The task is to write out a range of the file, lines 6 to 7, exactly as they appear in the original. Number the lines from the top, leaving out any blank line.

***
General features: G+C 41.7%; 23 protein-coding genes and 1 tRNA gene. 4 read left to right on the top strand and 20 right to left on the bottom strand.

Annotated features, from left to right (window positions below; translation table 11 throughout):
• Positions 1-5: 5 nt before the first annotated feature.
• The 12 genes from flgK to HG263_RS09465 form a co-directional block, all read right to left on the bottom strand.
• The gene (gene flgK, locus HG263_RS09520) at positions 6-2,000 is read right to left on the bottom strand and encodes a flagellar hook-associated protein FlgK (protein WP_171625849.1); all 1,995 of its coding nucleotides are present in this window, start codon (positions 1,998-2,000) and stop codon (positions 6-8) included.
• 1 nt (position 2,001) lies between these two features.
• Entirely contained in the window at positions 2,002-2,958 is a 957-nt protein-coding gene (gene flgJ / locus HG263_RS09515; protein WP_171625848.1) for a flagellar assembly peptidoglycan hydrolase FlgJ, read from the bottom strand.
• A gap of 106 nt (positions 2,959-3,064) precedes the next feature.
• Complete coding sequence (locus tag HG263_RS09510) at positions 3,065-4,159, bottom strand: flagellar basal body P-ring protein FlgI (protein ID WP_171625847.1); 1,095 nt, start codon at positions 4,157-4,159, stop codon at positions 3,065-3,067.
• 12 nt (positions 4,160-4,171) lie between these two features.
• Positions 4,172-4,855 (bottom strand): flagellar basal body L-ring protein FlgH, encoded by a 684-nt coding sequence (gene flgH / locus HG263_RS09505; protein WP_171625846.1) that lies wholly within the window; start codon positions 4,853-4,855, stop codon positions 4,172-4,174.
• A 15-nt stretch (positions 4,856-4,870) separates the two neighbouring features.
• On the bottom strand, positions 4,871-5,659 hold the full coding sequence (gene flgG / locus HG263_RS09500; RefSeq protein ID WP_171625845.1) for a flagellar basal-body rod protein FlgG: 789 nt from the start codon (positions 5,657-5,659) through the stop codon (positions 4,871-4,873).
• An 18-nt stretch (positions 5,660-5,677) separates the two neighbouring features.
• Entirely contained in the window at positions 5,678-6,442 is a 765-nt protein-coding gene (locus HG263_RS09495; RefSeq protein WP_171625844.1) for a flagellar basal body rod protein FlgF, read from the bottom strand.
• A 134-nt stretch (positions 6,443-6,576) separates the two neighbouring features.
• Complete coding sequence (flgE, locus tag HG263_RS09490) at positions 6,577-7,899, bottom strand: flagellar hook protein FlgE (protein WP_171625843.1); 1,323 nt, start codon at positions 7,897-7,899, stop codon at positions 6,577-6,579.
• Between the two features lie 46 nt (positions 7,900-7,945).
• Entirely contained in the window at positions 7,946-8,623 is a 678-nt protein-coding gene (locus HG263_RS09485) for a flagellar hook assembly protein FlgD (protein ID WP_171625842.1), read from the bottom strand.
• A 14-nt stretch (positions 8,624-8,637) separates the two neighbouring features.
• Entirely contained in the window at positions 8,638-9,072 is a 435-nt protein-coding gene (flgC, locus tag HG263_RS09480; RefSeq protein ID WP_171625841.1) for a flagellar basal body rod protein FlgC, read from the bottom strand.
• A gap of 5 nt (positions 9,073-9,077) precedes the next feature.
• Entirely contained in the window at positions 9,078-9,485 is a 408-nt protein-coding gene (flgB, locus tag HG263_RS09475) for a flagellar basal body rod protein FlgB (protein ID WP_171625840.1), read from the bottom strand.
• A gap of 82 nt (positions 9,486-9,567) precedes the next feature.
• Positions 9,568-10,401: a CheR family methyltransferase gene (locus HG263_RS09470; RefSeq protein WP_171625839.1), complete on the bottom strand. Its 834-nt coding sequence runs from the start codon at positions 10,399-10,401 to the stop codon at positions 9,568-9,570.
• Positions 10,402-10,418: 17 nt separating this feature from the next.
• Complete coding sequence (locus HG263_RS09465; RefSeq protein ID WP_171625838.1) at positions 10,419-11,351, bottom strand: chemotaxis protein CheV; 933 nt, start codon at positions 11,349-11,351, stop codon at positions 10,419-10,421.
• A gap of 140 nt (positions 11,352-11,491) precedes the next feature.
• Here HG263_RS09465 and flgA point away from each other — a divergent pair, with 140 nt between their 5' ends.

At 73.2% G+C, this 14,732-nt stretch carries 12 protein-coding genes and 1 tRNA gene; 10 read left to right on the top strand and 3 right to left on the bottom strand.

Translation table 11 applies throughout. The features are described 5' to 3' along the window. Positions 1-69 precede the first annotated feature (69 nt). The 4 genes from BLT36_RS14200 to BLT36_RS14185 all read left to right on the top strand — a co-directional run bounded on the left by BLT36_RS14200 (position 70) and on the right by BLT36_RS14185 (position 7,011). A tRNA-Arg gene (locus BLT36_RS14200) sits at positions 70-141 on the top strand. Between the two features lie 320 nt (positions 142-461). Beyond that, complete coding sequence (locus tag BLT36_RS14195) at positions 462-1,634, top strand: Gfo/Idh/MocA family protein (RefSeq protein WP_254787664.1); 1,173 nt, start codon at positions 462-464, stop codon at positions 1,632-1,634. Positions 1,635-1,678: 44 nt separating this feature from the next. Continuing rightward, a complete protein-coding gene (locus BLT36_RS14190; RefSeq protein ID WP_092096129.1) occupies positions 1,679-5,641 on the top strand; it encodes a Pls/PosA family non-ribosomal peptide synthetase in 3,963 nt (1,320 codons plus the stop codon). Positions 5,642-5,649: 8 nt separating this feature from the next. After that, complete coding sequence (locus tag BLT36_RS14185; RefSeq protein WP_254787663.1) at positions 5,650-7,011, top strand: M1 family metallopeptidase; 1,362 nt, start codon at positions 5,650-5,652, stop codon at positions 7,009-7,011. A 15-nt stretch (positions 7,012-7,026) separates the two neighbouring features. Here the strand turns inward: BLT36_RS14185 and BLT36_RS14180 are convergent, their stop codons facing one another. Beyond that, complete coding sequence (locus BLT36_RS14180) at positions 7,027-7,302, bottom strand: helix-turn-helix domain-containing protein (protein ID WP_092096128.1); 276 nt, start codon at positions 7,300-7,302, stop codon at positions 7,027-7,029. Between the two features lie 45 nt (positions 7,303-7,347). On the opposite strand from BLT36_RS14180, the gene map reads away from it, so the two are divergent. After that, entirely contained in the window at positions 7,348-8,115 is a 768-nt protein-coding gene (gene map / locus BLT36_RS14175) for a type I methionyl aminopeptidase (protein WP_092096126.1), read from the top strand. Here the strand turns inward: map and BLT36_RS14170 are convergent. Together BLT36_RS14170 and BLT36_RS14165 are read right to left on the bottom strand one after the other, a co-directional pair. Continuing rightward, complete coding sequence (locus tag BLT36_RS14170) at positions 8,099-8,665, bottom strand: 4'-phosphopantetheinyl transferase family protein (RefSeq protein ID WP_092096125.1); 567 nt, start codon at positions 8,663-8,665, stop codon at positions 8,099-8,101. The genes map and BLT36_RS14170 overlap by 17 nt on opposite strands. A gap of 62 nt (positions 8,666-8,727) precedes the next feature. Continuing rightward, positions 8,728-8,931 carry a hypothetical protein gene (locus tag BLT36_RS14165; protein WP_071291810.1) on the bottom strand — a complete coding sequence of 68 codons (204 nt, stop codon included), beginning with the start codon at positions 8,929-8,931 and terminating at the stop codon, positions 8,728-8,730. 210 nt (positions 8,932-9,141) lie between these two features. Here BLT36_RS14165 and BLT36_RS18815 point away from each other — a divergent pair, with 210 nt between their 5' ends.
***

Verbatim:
• 1 nt (position 2,001) lies between these two features.
• Entirely contained in the window at positions 2,002-2,958 is a 957-nt protein-coding gene (gene flgJ / locus HG263_RS09515; protein WP_171625848.1) for a flagellar assembly peptidoglycan hydrolase FlgJ, read from the bottom strand.